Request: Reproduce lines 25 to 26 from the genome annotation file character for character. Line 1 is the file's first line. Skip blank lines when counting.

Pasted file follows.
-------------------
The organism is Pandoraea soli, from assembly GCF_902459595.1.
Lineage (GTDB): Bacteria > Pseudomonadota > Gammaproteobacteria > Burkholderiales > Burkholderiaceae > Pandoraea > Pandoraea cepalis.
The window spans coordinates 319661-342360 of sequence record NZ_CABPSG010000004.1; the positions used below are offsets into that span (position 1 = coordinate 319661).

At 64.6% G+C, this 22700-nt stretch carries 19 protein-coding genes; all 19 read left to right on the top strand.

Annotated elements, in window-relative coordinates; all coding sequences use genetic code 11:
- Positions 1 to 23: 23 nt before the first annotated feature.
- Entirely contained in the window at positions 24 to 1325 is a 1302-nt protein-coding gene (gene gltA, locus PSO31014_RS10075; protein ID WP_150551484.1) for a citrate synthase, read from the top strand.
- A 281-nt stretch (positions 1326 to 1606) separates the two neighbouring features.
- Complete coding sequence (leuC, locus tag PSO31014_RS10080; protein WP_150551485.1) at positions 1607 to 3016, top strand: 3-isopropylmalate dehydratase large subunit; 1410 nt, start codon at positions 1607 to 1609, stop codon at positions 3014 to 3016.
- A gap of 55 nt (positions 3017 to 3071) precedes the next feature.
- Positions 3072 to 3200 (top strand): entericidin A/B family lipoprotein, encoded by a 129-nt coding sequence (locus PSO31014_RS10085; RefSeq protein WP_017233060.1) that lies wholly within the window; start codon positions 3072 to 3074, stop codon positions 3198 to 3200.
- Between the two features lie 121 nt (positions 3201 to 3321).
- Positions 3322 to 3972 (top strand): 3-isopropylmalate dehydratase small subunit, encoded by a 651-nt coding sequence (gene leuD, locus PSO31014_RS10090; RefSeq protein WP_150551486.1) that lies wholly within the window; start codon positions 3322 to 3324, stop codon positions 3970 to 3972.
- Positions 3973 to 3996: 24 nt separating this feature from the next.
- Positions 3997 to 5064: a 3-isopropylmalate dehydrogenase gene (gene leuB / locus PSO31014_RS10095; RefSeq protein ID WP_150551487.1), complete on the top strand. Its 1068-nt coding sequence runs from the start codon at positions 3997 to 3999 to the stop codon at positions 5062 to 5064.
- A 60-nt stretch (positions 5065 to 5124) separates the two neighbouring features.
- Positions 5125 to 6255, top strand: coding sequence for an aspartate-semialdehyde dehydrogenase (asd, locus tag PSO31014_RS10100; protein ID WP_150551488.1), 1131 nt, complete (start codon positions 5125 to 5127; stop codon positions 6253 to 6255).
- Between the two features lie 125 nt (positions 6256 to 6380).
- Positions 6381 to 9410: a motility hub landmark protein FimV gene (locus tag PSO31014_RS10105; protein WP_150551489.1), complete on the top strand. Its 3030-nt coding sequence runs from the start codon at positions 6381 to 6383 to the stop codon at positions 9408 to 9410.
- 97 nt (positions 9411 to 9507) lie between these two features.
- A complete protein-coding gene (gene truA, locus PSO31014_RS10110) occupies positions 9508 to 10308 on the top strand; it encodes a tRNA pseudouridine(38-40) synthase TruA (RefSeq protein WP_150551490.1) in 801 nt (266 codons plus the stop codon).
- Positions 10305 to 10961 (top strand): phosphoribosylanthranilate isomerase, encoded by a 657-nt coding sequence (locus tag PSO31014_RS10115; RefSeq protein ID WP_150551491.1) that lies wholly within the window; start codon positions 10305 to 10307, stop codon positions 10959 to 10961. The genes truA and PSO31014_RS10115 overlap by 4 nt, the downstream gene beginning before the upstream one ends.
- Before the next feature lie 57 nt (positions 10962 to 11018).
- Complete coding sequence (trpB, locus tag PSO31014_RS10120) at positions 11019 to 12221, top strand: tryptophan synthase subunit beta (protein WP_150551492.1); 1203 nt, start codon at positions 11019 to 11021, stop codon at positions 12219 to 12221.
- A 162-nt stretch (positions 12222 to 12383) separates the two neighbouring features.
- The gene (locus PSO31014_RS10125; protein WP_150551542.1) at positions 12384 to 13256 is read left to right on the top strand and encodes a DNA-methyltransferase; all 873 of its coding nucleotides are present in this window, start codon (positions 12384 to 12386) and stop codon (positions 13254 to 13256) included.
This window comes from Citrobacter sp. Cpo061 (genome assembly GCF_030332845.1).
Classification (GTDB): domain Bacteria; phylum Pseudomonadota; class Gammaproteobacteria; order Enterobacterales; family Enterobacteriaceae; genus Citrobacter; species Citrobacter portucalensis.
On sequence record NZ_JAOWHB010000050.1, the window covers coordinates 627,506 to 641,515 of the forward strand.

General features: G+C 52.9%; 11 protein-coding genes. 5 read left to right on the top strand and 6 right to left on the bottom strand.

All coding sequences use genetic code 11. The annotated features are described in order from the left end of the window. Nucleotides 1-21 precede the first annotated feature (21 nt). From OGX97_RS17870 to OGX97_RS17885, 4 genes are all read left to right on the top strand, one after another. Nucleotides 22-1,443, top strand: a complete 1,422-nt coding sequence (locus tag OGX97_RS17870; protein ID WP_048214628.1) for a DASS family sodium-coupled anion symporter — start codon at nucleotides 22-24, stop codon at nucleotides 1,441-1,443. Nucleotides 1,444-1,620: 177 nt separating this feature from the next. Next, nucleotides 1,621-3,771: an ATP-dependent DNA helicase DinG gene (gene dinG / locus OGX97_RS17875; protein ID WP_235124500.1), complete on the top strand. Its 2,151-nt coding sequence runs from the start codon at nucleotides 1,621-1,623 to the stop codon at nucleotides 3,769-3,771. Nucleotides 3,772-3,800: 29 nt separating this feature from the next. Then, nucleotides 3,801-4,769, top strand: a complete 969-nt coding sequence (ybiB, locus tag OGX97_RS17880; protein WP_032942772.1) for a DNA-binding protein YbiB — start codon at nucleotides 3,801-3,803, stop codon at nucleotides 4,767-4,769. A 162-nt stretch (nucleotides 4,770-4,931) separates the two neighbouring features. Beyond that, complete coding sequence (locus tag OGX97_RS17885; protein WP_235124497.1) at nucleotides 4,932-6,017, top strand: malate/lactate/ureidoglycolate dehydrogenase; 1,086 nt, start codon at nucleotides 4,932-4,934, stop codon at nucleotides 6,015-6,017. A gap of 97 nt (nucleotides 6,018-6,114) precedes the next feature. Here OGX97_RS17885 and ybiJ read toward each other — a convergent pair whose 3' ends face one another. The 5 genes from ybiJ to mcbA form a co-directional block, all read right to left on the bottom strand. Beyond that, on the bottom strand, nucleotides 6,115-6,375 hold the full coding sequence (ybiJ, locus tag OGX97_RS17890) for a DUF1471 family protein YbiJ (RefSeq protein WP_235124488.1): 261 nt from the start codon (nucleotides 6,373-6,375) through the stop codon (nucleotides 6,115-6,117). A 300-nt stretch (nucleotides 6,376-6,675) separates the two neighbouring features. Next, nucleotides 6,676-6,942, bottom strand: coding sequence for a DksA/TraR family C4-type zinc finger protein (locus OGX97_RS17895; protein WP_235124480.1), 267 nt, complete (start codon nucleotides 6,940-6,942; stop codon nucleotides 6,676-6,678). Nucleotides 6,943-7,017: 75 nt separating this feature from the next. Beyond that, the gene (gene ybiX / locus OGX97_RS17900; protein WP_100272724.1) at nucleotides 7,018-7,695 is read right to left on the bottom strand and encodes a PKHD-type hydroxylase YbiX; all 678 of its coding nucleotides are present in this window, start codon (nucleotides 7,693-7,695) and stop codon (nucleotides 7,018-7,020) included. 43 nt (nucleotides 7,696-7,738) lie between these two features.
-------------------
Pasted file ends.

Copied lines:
- A 162-nt stretch (positions 12222 to 12383) separates the two neighbouring features.
- The gene (locus PSO31014_RS10125; protein WP_150551542.1) at positions 12384 to 13256 is read left to right on the top strand and encodes a DNA-methyltransferase; all 873 of its coding nucleotides are present in this window, start codon (positions 12384 to 12386) and stop codon (positions 13254 to 13256) included.